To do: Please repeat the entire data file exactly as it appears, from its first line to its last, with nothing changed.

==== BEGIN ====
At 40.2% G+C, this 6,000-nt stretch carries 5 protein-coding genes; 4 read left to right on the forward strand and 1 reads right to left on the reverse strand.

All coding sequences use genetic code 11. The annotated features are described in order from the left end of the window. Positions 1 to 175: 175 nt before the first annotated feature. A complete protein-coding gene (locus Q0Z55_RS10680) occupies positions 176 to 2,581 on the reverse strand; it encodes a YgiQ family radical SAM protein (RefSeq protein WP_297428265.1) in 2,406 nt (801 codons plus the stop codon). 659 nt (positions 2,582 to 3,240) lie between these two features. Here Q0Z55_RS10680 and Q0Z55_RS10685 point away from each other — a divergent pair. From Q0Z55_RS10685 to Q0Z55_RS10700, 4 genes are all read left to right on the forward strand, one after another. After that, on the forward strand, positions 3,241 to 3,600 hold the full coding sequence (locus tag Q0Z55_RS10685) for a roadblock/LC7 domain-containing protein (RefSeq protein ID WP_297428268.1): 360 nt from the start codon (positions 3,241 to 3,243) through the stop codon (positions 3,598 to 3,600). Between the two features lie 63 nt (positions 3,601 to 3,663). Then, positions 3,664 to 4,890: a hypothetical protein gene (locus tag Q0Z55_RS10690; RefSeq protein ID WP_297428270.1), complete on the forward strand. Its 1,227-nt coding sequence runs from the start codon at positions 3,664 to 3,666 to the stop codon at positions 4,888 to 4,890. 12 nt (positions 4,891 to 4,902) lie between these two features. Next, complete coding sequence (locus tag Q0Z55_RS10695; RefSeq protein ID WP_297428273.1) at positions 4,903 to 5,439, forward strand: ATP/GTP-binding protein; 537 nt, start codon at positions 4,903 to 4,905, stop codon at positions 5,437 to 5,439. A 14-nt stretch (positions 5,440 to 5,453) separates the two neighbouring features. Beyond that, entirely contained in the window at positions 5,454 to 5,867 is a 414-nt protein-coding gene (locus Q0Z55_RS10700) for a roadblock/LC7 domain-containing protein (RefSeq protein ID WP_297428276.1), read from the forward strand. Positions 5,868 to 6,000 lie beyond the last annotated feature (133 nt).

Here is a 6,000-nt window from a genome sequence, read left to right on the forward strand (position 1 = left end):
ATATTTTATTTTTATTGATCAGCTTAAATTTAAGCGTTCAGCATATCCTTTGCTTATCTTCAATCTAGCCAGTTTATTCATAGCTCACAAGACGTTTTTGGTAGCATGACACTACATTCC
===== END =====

At 40.2% G+C, this 6,000-nt stretch carries 5 protein-coding genes; 4 read left to right on the forward strand and 1 reads right to left on the reverse strand.

All coding sequences use genetic code 11. The annotated features are described in order from the left end of the window. Positions 1 to 175: 175 nt before the first annotated feature. A complete protein-coding gene (locus Q0Z55_RS10680) occupies positions 176 to 2,581 on the reverse strand; it encodes a YgiQ family radical SAM protein (RefSeq protein WP_297428265.1) in 2,406 nt (801 codons plus the stop codon). 659 nt (positions 2,582 to 3,240) lie between these two features. Here Q0Z55_RS10680 and Q0Z55_RS10685 point away from each other — a divergent pair. From Q0Z55_RS10685 to Q0Z55_RS10700, 4 genes are all read left to right on the forward strand, one after another. After that, on the forward strand, positions 3,241 to 3,600 hold the full coding sequence (locus tag Q0Z55_RS10685) for a roadblock/LC7 domain-containing protein (RefSeq protein ID WP_297428268.1): 360 nt from the start codon (positions 3,241 to 3,243) through the stop codon (positions 3,598 to 3,600). Between the two features lie 63 nt (positions 3,601 to 3,663). Then, positions 3,664 to 4,890: a hypothetical protein gene (locus tag Q0Z55_RS10690; RefSeq protein ID WP_297428270.1), complete on the forward strand. Its 1,227-nt coding sequence runs from the start codon at positions 3,664 to 3,666 to the stop codon at positions 4,888 to 4,890. 12 nt (positions 4,891 to 4,902) lie between these two features. Next, complete coding sequence (locus tag Q0Z55_RS10695; RefSeq protein ID WP_297428273.1) at positions 4,903 to 5,439, forward strand: ATP/GTP-binding protein; 537 nt, start codon at positions 4,903 to 4,905, stop codon at positions 5,437 to 5,439. A 14-nt stretch (positions 5,440 to 5,453) separates the two neighbouring features. Beyond that, entirely contained in the window at positions 5,454 to 5,867 is a 414-nt protein-coding gene (locus Q0Z55_RS10700) for a roadblock/LC7 domain-containing protein (RefSeq protein ID WP_297428276.1), read from the forward strand. Positions 5,868 to 6,000 lie beyond the last annotated feature (133 nt).

Here is a 6,000-nt window from a genome sequence, read left to right on the forward strand (position 1 = left end):
ATATTTTATTTTTATTGATCAGCTTAAATTTAAGCGTTCAGCATATCCTTTGCTTATCTTCAATCTAGCCAGTTTATTCATAGCTCACAAGACGTTTTTGGTAGCATGACACTACATTCC